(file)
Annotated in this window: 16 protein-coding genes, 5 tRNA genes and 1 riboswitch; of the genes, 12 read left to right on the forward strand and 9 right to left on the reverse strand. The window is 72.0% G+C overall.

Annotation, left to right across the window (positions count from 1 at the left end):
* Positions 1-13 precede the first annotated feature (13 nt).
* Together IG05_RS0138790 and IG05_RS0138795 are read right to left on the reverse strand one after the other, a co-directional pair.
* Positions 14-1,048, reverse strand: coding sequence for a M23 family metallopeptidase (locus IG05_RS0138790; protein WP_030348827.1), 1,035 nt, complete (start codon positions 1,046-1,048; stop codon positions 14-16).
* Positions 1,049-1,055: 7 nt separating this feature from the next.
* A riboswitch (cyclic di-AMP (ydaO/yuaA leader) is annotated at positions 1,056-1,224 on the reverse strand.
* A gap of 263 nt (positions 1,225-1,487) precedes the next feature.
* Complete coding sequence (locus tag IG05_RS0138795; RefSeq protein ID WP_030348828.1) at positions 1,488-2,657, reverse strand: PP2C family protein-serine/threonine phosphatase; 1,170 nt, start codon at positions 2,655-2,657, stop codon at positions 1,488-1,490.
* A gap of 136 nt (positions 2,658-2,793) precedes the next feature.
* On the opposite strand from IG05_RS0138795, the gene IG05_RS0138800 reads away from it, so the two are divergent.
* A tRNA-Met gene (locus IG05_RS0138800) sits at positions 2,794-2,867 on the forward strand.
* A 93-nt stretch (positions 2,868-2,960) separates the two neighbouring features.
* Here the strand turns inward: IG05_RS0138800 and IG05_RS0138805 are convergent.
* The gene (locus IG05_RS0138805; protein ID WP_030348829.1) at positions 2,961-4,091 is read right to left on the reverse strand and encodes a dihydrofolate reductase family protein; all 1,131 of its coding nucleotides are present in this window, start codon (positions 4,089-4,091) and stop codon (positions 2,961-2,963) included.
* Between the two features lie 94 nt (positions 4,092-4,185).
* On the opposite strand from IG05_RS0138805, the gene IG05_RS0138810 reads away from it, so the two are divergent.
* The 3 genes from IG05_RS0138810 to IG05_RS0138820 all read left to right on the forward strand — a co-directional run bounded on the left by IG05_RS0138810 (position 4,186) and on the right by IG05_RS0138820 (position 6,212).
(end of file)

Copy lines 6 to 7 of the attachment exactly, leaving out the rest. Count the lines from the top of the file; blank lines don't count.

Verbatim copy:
* Positions 1,049-1,055: 7 nt separating this feature from the next.
* A riboswitch (cyclic di-AMP (ydaO/yuaA leader) is annotated at positions 1,056-1,224 on the reverse strand.